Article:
The official journal of the American Academy of Family Practice, American Family Physician or AFP, began the new year with series of articles on the subject of Complementary and Alternative Medicine (CAM). In an introductory editorial, they explained that between 21 and 50% of patients use alternative therapies and half of those patients do not tell their doctors.
The editor of the journal concluded that many doctors are uninformed about these practices so they have begun an educational update for physicians. It also provides a wonderful opportunity for patients to learn what the latest research is saying about their effectiveness and their safety.
Because this is the cold season, the first remedy reviewed was echinacea. The purple coneflower or echinacea has been recommended to prevent or shorten the common cold. After reviewing the literature, the authors concluded that echinacea "does not have a significant impact of the frequency, severity, or duration" of colds. It does have a mild positive effect on treating colds.
The article explained that since the herb has no adverse interactions with other drugs and it has
been shown to be extremely safe, doctors can feel comfortable if their patients choose to use this herb.
The use of alternative therapies for osteoarthritis is much more complicated. In the second article of the series, the authors concluded that while glucosamine and chondroitin sulfate appear to reduce the symptoms of osteoarthritis, they do not seem to regenerate cartilage or slow the disease process.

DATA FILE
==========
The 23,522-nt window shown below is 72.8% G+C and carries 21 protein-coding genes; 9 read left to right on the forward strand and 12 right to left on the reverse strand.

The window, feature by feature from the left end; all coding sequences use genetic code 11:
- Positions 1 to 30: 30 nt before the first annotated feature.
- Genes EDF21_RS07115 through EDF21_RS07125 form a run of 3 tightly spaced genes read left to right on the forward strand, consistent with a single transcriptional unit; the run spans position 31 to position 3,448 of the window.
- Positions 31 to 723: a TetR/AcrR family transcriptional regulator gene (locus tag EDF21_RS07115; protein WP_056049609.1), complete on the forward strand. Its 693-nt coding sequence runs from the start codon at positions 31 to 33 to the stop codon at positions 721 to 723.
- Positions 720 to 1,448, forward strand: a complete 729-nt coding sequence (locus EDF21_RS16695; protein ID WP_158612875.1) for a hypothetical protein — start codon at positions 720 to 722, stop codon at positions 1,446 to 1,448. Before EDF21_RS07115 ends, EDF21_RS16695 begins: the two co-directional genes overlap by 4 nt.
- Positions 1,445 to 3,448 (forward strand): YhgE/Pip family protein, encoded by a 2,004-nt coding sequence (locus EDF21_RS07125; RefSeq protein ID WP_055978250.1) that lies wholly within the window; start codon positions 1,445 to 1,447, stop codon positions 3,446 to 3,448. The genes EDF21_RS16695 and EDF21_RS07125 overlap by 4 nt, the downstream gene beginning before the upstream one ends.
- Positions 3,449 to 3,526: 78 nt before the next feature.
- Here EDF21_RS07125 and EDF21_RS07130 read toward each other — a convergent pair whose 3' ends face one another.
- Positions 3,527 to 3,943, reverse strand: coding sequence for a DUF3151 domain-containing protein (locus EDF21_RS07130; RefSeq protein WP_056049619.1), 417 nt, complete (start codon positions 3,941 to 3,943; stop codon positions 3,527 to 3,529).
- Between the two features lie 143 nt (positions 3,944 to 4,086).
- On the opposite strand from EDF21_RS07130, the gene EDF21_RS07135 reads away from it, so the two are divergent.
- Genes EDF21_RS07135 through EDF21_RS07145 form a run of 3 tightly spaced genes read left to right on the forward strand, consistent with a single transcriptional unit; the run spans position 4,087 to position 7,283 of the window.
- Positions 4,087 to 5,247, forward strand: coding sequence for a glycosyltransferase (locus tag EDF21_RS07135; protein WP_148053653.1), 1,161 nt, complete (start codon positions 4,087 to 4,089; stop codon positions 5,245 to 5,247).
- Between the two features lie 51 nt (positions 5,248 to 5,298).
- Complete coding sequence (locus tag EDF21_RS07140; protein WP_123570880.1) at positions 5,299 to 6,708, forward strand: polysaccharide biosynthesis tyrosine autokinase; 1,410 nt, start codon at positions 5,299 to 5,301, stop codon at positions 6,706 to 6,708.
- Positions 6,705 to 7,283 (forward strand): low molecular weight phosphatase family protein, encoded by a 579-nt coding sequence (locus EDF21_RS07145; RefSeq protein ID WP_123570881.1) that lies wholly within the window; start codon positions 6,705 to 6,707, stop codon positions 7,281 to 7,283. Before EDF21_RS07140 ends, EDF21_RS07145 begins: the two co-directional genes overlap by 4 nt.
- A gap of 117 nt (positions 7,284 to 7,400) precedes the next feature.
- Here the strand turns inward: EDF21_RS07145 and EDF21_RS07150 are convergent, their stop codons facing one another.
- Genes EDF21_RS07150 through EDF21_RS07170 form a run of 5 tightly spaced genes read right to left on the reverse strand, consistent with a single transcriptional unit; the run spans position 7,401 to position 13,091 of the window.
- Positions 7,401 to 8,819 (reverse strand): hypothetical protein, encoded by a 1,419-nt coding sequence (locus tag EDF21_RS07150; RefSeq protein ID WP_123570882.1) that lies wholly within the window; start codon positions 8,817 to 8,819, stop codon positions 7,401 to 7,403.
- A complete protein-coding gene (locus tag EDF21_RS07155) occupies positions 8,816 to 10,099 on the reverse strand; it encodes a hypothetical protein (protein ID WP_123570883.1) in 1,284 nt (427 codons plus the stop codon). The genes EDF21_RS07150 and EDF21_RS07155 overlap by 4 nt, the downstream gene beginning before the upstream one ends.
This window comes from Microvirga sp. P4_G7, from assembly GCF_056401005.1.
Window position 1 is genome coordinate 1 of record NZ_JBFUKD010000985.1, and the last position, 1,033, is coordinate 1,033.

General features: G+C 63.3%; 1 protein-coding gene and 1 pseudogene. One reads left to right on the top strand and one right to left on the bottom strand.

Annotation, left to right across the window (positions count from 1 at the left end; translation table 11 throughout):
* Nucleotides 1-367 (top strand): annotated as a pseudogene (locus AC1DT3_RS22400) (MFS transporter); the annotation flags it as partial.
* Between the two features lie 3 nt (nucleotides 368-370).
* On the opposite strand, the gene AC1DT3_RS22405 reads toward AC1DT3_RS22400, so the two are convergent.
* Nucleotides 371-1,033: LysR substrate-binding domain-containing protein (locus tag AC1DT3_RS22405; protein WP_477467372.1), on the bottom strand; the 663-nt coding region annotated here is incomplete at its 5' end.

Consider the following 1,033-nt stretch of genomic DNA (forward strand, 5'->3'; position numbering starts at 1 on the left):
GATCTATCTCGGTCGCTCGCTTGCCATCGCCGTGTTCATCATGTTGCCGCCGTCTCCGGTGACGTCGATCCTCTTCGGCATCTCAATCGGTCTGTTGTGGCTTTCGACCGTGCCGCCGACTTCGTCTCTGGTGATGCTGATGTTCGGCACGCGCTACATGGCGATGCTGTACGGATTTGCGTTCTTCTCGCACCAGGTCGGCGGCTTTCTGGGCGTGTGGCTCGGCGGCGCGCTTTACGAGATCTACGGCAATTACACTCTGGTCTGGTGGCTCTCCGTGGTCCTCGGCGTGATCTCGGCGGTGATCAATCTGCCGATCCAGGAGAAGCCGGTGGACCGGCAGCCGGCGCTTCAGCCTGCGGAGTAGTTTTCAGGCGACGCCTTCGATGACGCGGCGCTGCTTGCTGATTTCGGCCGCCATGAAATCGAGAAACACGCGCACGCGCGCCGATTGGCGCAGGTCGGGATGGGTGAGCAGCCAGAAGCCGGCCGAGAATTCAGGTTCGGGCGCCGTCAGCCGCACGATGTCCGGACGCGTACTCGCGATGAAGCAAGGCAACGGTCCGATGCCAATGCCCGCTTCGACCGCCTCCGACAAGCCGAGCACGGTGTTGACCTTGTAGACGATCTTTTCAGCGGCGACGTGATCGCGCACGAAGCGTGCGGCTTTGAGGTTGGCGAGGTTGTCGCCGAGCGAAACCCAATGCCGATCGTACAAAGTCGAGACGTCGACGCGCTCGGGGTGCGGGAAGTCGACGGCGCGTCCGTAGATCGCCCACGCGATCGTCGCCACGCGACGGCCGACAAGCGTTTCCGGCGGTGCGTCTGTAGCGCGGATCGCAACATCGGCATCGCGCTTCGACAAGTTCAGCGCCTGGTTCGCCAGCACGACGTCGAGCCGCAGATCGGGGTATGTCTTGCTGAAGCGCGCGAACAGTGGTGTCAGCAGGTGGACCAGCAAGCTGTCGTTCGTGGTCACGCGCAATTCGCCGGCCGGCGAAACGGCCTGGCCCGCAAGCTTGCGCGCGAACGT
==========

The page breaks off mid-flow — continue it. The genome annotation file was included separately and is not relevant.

Another remedy that was given a positive review is SAMe. They noted that while many of the studies are flawed, there is evidence that this compound may be as effective in reducing symptoms as NSAIDS such as Motrin or Advil. They warned that the cost of this remedy is very high and, since it is not approved by the Food and Drug Administration, it may not be covered by insurance. Side effects include gastrointestinal problems and diarrhea.
The article gave two thumbs down to other therapies used to treat osteoarthritis such as ginger, boron, and DMSO. Two other non-drug therapies got mixed reviews. Authors warned that while acupuncture may give relief to some, serious infections such as hepatitis have occurred because of unsterilized needles. Experiments with electromagnetism for osteoarthritis of the knee have shown some promise in reducing symptoms.
You can (click here) to go to the web site of American Family Physician for more details about their findings and you can be sure that we will continue to bring you the most accurate information on complementary and alternative medicines so that you can make informed decisions about your health care.